E. M., American Journal of Physics 45, 3-11 (1977). A highly influential paper on how B. Embryos, Tissues, and Other basic principles of have an Collections of Cells enormous impact on microbial motion. (E) The transformation of a single cell into a 55. “Physics of chemoreception,” H. C. Berg complete is one of nature’s most and E. M. Purcell, Biophys J. 20, 193-219 stunning feats. Multicellular development has (1977). Elegant, fundamental physical fascinated for centuries, and though constraints on how well microscopic creatures it involves considerable biochemical and can sense molecular cues. (E) genetic complexity, it also reflects universal 56. “Live from under the lens: exploring physical principles governing pattern microbial motility with dynamic imaging and formation and mechanics that are increasingly ,” K. Son, D. R. Brumley, and R. amenable to quantitative understanding. Stocker, Nature Reviews 13, These issues are also central to other multi- 761-775 (2015). A review article mostly cellular systems such as tissues and organs, describing microfluidic tools for studying either in their natural state or in newly microbial motion and navigation, but also engineered construction such as organoids. I discussing the biophysics of these activities. also include here a recent resource letter on (I) physics and ; the two have had a long and rich history of intersections. 57. “Hydrodynamics and Phases of Flocks,” J. Toner, Y. H. Tu, and S. Ramaswamy, Annals 59. “Matrix elasticity directs stem cell lineage 64. “Optimal decoding of cellular identities in specification,” J. Engler, S. Sen, H. L. a genetic network,” M. D. Petkova, G. Tkačik, Sweeney, and D. E. Discher, Cell 126, 677- W. Bialek, E. F. Wieschaus, and T. Gregor, 689 (2006). A highly influential paper on the Cell. 176, 844-855.e15 (2019). Experiments, discovery that the mechanical stiffness of a analysis, and theory showing how the substrate can influence what type of cell a expression of four genes suffices to specify stem cell turns into. (I) positions in a developing embryo to an accuracy of 1%. (A) 60. “A density-independent rigidity transition in biological tissues,” D. Bi, J. H. Lopez, J. M. 65. “Positional information, in bits,” J. O. Schwarz, and M. L. Manning, Dubuis, G. Tkačik, E. F. Wieschaus, T. 11, 1074-1079 (2015). A model of a phase Gregor, and W. Bialek, PNAS. 110, 16301– transition governing mechanics. (I) 16308 (2013). Connecting randomness and diffusion in a developing embryo to insights 61. “Organoids by design,” T. Takebe and J. from information theory. (I) M. Wells, Science 364, 956-959 (2019). A brief review of principles guiding organoid 66. “Villification: How the Gut Gets Its Villi,” formation. (E) A. E. Shyer, T. Tallinen, N. L. Nerurkar, Z. Wei, E. S. Gil, D. L. Kaplan, C. J. Tabin, and 62. “Fluid flows and forces in development: L. Mahadevan, Science. 342, 212–218 (2013). functions, features and biophysical On how physical forces generate the ridges, principles,” J. B. Freund, J. G. Goetz, K. L. bumps, and zigzags of the gut. (A) Hill, and J. Vermot, Development 139, 1229- 1245 (2012). On fluid flows in organismal 67. “In Toto Imaging and Reconstruction of development. (E) Post-Implantation Mouse Development at the Single-Cell Level.,” K. McDole, L. Guignard, 63. “3 minutes to precisely measure F. Amat, A. Berger, G. Malandain, L. A. morphogen concentration,” T. Lucas, H. Royer, S. C. Turaga, K. Branson, and P. J. Tran, C. A. P. Romero, A. Guillou, C. Fradin, Keller, Cell. 175, 859–876 (2018). An example M. Coppey, A. M. Walczak, and N. Dostatni, of contemporary imaging advances that allow PLOS Genetics. 14, e1007676 (2018). tracking every cell in a developing embryo in Quantitative measurements of molecular model organisms like zebrafish or, as in this dynamics in a developing embryo. (I) case, mice. (A) 68. “Embryonic tissues as active foams,” S. themselves. The references below give a few Kim, M. Pochitaloff, G. A. Stooke-Vaughan, examples that may be of particular interest to and O. Campàs, Nature Physics, 1–8 (2021). physicists. Embryonic tissues have properties reminiscent of solids, liquids, and glasses. Here, the authors show that actively driven 71. Environmental of Animals, fluctuations of mechanical tension at cell P. Willmer, G. Stone, I. Johnston (Wiley- boundaries can fluidize collections of cells. Blackwell, 2004). A textbook on animal (A) physiology. (E)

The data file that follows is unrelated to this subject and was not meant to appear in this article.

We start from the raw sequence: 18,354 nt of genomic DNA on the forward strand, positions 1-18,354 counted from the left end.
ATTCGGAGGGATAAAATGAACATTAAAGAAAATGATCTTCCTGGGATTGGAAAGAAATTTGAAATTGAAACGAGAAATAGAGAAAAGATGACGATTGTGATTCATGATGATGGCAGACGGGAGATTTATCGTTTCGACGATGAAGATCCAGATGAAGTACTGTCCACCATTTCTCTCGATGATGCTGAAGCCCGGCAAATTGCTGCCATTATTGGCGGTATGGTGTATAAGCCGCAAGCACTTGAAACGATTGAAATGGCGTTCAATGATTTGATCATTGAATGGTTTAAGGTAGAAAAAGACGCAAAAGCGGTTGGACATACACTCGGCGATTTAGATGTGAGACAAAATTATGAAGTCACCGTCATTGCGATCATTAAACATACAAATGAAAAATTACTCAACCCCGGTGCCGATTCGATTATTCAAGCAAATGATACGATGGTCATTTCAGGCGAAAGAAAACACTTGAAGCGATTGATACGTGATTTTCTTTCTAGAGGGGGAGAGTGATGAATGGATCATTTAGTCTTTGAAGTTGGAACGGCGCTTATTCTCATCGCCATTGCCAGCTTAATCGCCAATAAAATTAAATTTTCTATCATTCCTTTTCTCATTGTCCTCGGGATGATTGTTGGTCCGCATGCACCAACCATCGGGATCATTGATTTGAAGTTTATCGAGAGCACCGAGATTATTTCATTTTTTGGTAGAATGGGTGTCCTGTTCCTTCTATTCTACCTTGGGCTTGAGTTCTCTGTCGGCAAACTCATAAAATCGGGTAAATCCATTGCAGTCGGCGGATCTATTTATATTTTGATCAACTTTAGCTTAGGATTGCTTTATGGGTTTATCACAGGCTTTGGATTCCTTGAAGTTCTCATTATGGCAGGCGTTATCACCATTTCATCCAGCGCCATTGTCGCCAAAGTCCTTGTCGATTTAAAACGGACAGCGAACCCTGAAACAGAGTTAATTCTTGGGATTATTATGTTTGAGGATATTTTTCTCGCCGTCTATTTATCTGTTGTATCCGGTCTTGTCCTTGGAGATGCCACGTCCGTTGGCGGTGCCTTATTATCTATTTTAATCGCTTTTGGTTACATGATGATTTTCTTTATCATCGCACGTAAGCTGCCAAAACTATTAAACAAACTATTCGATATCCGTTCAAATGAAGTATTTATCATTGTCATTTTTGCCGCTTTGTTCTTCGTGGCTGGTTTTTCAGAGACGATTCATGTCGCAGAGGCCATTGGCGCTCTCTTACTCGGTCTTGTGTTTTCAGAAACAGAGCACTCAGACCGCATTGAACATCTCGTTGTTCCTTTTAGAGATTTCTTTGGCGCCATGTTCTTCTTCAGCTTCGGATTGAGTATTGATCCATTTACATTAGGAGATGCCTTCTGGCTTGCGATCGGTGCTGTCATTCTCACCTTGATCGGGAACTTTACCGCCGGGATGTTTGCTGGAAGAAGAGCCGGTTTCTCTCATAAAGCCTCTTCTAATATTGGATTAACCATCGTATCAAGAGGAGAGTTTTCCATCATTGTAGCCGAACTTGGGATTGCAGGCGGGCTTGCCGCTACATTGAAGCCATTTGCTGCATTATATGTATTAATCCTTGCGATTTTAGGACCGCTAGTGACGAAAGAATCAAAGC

69. On Growth and Form, D. W. 72. Life in Moving Fluids: The Physical Thompson (Cambridge University Press, Biology of Flow, S. Vogel (Princeton Cambridge, UK, 1942). A massive, University Press, Princeton, N.J., 2nd Revised imaginative exploration of the geometry of edition., 1996). An influential and engaging animal and plant forms, and how they might book on the intersection of fluid mechanics be generated. (A) and biology. (I)